Solend Situation — What’s happening?

You probably heard about the @solendprotocol controversy, but do you know what actually happened?

Let’s dive into it…..

Solend is a lending protocol built on the Solana network that offers users the ability to deposit $SOL to borrow other assets like $USDC and $USDT.

A very large whale utilising these attractive offerings had deposited 5.7m $SOL into Solend at a price of $22.30 equalling around $160m worth deposit.

With that 5.7m $SOL deposit the whale then borrowed 108m worth of stable coins, the majority being $USDC.

The concern here is that while markets have been trending down recently, price is edging towards the crucial level of $22.30 where liquidations of the position will begin. A liquidation event of this size would create the threat of putting user funds in jeopardy, combine this with recent Solana outages and instability, there would be valid reason to be worried.

To mend these concerns Solend attempted to contact the whale to initiate negotiations around a solution, claiming that this whale presented large risks to their protocol and its users, and that an on-chain liquidation event of this magnitude would pose a high risk.

Unfortunately for them, the whale did not respond.

This led Solend to propose a DAO vote which would allow the protocol to have ‘emergency power’ to control this whale’s funds so that a liquidation could be handled off-chain.

Obviously, this was met with extreme controversy from the crypto community as it goes against the very essence of Solend themselves and the entire DeFi space. Solend (a centralised figure) taking control over this whale’s account is the exact opposite of the decentralised nature we are all working towards.

Understandably this proposal was met with outrage from the entire community that supports the ‘De’ in DeFi, prominent figures like Binance CEO: CZ, @Cobie, AVAX founder @el33th4xor among many others took to Twitter to discuss this decision.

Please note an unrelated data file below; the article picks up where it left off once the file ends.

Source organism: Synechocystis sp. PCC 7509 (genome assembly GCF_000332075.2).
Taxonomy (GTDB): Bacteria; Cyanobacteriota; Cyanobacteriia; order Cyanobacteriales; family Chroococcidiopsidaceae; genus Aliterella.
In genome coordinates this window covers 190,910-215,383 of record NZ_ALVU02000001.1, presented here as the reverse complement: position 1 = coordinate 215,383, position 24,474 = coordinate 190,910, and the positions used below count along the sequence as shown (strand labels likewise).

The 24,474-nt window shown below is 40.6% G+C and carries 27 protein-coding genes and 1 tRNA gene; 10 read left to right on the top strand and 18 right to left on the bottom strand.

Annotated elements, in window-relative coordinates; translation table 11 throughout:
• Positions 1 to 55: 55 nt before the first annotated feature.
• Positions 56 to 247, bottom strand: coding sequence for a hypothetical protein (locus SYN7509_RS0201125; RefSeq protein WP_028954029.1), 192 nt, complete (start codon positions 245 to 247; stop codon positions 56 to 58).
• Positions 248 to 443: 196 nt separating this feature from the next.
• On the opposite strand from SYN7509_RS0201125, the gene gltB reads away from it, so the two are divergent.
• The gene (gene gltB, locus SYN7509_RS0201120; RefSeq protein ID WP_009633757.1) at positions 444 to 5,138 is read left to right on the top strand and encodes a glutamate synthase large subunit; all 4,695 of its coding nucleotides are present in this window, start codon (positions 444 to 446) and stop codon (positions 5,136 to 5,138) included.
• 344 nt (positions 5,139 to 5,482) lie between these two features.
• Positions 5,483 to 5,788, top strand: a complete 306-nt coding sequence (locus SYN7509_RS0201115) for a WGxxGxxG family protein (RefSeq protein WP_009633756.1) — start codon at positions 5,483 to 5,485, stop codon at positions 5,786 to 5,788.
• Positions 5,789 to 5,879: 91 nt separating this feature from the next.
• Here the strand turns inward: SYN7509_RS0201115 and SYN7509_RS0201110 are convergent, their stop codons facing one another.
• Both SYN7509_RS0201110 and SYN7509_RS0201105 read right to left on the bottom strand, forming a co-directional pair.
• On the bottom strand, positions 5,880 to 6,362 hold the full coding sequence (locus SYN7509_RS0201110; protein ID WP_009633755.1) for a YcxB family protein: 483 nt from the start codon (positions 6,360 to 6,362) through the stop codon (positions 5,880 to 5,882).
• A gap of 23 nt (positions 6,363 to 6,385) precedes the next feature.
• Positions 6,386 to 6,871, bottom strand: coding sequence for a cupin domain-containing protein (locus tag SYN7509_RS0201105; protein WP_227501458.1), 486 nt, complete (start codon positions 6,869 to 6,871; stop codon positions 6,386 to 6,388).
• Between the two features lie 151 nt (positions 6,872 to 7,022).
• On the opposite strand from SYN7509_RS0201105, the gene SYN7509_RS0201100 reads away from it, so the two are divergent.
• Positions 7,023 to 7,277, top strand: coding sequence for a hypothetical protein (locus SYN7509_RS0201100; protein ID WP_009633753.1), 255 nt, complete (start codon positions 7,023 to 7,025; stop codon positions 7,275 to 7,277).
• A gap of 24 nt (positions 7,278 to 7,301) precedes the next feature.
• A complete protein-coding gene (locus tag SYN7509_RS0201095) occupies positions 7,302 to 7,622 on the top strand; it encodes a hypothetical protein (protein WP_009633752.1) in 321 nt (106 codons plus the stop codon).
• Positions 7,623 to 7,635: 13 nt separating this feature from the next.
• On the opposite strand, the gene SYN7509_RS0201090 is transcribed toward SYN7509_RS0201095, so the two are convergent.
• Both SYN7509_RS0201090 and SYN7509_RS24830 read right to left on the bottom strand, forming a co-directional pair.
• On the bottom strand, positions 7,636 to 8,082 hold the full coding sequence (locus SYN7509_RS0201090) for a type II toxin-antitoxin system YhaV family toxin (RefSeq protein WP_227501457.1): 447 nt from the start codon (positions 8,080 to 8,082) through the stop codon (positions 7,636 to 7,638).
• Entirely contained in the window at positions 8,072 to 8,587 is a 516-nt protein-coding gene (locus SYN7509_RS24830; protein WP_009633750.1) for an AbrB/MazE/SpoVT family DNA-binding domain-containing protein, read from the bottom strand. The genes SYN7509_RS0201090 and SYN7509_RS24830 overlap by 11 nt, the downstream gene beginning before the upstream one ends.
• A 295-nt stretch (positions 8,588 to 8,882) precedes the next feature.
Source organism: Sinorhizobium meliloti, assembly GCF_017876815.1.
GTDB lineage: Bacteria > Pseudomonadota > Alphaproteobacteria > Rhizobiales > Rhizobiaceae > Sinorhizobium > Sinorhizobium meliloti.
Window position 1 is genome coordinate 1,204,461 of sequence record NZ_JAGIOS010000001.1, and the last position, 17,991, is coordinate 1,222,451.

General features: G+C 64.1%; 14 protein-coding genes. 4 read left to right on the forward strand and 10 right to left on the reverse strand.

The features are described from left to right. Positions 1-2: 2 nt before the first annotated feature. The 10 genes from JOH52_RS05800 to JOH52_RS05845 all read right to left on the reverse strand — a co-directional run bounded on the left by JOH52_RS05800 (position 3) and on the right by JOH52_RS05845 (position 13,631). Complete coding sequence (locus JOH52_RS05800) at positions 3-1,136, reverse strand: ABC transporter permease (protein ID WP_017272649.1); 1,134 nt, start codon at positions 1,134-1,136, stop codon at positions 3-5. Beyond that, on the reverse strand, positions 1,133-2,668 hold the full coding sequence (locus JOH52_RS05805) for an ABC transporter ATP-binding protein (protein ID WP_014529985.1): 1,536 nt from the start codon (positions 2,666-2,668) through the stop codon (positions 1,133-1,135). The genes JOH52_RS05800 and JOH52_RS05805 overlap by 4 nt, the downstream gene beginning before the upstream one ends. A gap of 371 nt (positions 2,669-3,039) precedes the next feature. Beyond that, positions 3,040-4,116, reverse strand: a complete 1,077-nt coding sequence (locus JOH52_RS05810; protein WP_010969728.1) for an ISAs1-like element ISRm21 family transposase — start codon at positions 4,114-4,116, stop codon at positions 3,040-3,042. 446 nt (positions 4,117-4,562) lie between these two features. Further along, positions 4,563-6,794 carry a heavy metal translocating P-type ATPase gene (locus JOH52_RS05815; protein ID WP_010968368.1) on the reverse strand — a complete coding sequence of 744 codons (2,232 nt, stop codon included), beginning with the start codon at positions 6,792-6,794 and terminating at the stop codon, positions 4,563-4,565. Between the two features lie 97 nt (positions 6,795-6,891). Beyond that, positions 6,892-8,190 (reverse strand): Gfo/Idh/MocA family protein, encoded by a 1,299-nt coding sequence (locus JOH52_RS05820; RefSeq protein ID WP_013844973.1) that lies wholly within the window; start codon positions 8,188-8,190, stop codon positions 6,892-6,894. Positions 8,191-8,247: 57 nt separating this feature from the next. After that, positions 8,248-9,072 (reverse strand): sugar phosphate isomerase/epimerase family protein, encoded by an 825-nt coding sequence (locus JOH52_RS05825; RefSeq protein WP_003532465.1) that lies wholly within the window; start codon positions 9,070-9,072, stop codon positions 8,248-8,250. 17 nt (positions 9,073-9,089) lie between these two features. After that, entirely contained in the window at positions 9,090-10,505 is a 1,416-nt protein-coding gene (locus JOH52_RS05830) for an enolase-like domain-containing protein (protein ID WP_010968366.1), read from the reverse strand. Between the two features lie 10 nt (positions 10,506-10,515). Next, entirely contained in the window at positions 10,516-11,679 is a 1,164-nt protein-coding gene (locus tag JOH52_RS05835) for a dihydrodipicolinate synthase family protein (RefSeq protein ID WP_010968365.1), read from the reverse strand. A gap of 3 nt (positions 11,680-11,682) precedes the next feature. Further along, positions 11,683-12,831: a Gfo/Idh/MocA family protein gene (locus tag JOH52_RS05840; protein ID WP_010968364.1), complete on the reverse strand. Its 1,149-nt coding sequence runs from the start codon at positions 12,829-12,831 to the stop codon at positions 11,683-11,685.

Moving on, withstanding all this public outrage about the proposal going against decentralisation, the vote still passed with 97% voting Yes. Crazy.

Another controversial factor that played into this vote was that a single person was able to provide 1million of the Yes votes.

Making over 90% of the votes belong to a one user. Meaning, the decision regarding $270m of funds was being decided by this user.

This begs the question; Is it really decentralised if one person could have such vast voting power and have the ability to decide the outcome of thousands of others? In short, no.

Of course, Solend comes to the rescue once again, invalidating the first vote and issuing a new proposal which changed the voting time to 1 day.

BUT again, even if there were concerns and problems with the initial proposal, how can it be a true DAO if proposals can be thrown away.

The situation is kind of a double-edged sword, on one side the proposal was easily exploitable, allowing a single user to take control of the vote, which is clearly unfair. On the other side, invalidating this proposal takes away the whole point of having a DAO.

Lastly, Solend finally got in contact with the whale and convinced them to spread the funds across multiple lenders to reduce risk and lift part of the threat from Solend.

So was sacrificing the foundation of a decentralised protocol worth saving it from a potential liquidation event? Let us know your thoughts.

Thankfully for vEmpire, this would have never happened.

Our DDAO structure wouldn’t have allowed for this situation to take place. This is because in our proposals, voters are limited to 1 vote per wallet permitting that they have above the 1k $VEMP threshold.

Therefore, one user cannot take majority control over a proposal, it is in the hands of the majority.

We have made it significantly harder for the system to be abused by bots or a single person, our fundamental democratic nature supports decentralisation and gives power to the community.



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The leading permissionless on-chain gaming investment studio. All links here 👉